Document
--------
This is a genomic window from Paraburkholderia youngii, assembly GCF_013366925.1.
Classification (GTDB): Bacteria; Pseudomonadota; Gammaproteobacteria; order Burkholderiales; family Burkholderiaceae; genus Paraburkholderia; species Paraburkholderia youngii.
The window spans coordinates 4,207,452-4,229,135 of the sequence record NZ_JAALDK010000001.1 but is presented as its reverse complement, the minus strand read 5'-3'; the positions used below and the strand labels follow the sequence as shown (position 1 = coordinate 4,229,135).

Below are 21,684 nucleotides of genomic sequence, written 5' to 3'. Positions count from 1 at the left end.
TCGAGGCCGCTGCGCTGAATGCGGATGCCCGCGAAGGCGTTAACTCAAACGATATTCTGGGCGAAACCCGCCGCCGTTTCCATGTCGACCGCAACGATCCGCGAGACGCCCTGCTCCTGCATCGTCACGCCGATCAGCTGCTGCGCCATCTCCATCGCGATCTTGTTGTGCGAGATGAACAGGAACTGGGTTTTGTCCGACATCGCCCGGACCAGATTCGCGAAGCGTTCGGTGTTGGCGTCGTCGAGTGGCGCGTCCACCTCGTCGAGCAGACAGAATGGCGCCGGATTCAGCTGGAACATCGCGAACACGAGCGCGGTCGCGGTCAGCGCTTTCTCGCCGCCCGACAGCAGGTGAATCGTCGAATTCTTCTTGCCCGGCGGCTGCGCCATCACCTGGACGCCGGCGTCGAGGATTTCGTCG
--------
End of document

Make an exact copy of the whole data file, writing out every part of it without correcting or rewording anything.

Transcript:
This is a genomic window from Paraburkholderia youngii, assembly GCF_013366925.1.
Classification (GTDB): Bacteria; Pseudomonadota; Gammaproteobacteria; order Burkholderiales; family Burkholderiaceae; genus Paraburkholderia; species Paraburkholderia youngii.
The window spans coordinates 4,207,452-4,229,135 of the sequence record NZ_JAALDK010000001.1 but is presented as its reverse complement, the minus strand read 5'-3'; the positions used below and the strand labels follow the sequence as shown (position 1 = coordinate 4,229,135).

Below are 21,684 nucleotides of genomic sequence, written 5' to 3'. Positions count from 1 at the left end.
TCGAGGCCGCTGCGCTGAATGCGGATGCCCGCGAAGGCGTTAACTCAAACGATATTCTGGGCGAAACCCGCCGCCGTTTCCATGTCGACCGCAACGATCCGCGAGACGCCCTGCTCCTGCATCGTCACGCCGATCAGCTGCTGCGCCATCTCCATCGCGATCTTGTTGTGCGAGATGAACAGGAACTGGGTTTTGTCCGACATCGCCCGGACCAGATTCGCGAAGCGTTCGGTGTTGGCGTCGTCGAGTGGCGCGTCCACCTCGTCGAGCAGACAGAATGGCGCCGGATTCAGCTGGAACATCGCGAACACGAGCGCGGTCGCGGTCAGCGCTTTCTCGCCGCCCGACAGCAGGTGAATCGTCGAATTCTTCTTGCCCGGCGGCTGCGCCATCACCTGGACGCCGGCGTCGAGGATTTCGTCG